Brian Jimenez is a Fall 2022 Library of Congress intern working on an Indigenous Food and Foodways collection development project. He is the author of the post Maya Foodways: Plant and Food in Ancient Maya Society
What is your background?
I am an undergraduate student at George Mason University where I am majoring in anthropology. With my degree, I hope to go into social advocacy for indigenous and Latine communities, specifically in environmentalism. My family is from El Salvador. However, I grew up in the Winchester area of Virginia. Growing up, one of my interests has been dinosaurs as I find something fascinating about extinct animals and the mysteries that surround them. Throughout college, as I became more educated and exposed to the mistreatment of marginalized communities, I gained a passion for wanting to improve their lives. Not only are they part of my identity, but I also feel I can use my privilege to help. My college experience has provided many opportunities to do so, ranging from research, data collection for communities, and preservation of cultures. More relaxing hobbies include enjoying plants and nature, going on hikes, exploring DC, and hanging out with my friends.
How did you learn about the intern program and why did you want to work at the Library of Congress?
Towards the end of my spring 2022 semester, I was looking for a new job, preferably something that helped me build up my professional career and passions. I used an online jobs website and found a position listed with the Library of Congress. However, the specific department and project were not stated in the advertisement. It did mention research and I felt I had experience in that area to help. I applied, thinking it was an interesting position. With the limited information present, it was a gamble. However, that gamble was very much worth it.
How would you describe your internship?
I have loved the internship experience, including everything from my mentor and coworkers, to the work and the surrounding area. Starting off with my mentor, Michelle Cadoree Bradley, who has been amazing to work with and provided me with valuable guidance while giving me independence. We can causally talk and we have a very positive relationship. I will often talk to her about the various places in DC I have explored and she gives me recommendations on new places to explore. She was been very friendly and welcoming. This feeling extends to my other coworkers in the Science, Technology and Business Division.
Many of my days consist of researching indigenous food ways and cookbooks. The beginning of the internship mainly consisted of readings to familiarize myself with food ways and their importance. Since then, I have been searching in the catalog for indigenous cookbooks the Library of Congress has and seeing if I can find any more to expand the collection. While many cookbooks become lost over time, I was still able to find a vast number of indigenous cookbooks to recommend for acquisition. This work makes me proud because I am helping to preserve indigenous culture, which aligns with my passions. Other work has consisted of going to events at museums about indigenous cooking and resilience. These workshops provided an interesting insight and gave me the opportunity to explore DC even more.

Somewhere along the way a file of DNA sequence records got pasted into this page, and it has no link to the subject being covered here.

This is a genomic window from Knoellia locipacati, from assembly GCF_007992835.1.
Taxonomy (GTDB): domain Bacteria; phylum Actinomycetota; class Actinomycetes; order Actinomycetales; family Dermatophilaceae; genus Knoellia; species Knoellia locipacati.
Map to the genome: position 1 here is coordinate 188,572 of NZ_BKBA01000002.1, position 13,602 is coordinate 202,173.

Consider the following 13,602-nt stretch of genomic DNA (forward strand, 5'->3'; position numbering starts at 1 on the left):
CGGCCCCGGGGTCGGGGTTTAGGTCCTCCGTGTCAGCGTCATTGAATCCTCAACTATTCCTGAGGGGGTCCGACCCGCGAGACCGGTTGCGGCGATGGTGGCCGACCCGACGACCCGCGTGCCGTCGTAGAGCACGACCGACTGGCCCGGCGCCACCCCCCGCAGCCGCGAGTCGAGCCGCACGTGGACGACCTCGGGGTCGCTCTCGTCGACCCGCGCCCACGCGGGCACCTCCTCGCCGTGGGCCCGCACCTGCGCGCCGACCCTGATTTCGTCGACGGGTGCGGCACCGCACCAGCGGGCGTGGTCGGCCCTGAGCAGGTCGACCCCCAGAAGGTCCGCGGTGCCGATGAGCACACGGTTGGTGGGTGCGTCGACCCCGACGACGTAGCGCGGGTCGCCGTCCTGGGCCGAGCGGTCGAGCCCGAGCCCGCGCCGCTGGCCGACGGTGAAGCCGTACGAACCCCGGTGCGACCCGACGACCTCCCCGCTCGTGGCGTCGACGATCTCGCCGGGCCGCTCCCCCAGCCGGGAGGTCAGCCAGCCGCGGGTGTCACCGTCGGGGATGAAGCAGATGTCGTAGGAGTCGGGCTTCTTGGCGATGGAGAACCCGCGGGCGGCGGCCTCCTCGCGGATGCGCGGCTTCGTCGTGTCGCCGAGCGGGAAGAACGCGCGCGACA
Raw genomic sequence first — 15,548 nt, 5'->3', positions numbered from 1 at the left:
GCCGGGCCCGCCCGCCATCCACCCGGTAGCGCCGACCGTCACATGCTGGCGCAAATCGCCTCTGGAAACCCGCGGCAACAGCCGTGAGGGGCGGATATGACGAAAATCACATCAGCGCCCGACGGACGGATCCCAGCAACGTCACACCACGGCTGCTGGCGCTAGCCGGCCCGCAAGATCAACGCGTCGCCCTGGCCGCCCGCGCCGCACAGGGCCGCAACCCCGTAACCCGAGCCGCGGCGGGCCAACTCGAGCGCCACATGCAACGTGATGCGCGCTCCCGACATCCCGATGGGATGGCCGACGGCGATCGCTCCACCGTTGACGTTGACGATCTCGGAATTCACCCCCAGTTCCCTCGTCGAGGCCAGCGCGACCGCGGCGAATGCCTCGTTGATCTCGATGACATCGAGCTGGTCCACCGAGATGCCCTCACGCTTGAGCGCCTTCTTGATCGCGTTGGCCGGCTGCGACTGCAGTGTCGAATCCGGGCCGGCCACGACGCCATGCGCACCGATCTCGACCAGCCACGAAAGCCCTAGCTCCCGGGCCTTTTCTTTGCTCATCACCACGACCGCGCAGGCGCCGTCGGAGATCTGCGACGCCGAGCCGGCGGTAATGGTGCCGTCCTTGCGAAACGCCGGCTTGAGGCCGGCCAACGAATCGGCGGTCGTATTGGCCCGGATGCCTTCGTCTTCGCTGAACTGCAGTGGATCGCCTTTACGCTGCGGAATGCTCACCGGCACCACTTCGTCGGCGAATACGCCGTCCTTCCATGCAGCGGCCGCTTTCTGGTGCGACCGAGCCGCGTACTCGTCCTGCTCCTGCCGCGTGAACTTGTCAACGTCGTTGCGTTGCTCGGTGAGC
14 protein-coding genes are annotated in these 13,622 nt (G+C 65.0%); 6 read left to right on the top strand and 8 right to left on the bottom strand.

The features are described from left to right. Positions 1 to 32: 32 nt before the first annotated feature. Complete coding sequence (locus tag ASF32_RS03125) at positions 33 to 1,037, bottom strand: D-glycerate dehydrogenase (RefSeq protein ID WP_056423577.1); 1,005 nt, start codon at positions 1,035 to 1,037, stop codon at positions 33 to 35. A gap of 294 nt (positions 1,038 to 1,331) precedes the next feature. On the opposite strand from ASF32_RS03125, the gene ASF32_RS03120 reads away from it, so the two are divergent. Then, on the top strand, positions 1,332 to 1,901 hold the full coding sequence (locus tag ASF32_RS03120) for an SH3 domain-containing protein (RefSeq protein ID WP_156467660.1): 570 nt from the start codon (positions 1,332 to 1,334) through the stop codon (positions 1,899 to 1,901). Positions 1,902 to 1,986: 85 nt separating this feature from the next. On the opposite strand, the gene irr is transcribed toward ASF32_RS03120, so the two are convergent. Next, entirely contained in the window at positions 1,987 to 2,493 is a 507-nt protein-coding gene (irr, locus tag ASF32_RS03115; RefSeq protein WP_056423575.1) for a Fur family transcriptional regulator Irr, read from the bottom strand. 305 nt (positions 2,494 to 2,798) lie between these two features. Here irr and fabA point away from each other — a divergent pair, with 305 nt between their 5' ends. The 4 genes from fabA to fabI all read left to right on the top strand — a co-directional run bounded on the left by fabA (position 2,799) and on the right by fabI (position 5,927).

What has amazed you the most about the Library?
I have been amazed by the vast amount of resources the Library of Congress holds. My hometown has a decent sized library with the nearest city having a larger library. However, those libraries are dwarfed by the scale of the Library of Congress. Not only are there multiple buildings on Capitol Hill, but there are a vast array of resources available. In addition, as a staff member, I have access to the book stacks and I can see the rows and rows of books firsthand. This feeling is encouraged when using the Library of Congress catalog. While the vast amount of resources can easily become overwhelming, I reground myself by acknowledging the beauty of the buildings and the beauty of having access to education and resources.
What have you learned about the Library that you didn’t know before you started your internship?
Prior to working at the Library of Congress, I did not know anything about the Library. I did not know where the buildings were, that there were multiple buildings, the vast amount of resources, or the projects being worked on. Whenever I used to visit DC, my family never mentioned the Library, thus I was never informed about it. Michelle, my mentor, and the internship program have been extremely helpful in showing me the Library of Congress and what goes on. It has been a pleasure learning and working at the Library of Congress. This feeling makes me reflect on how far I have made it and express my gratitude, however, I still plan to achieve more.
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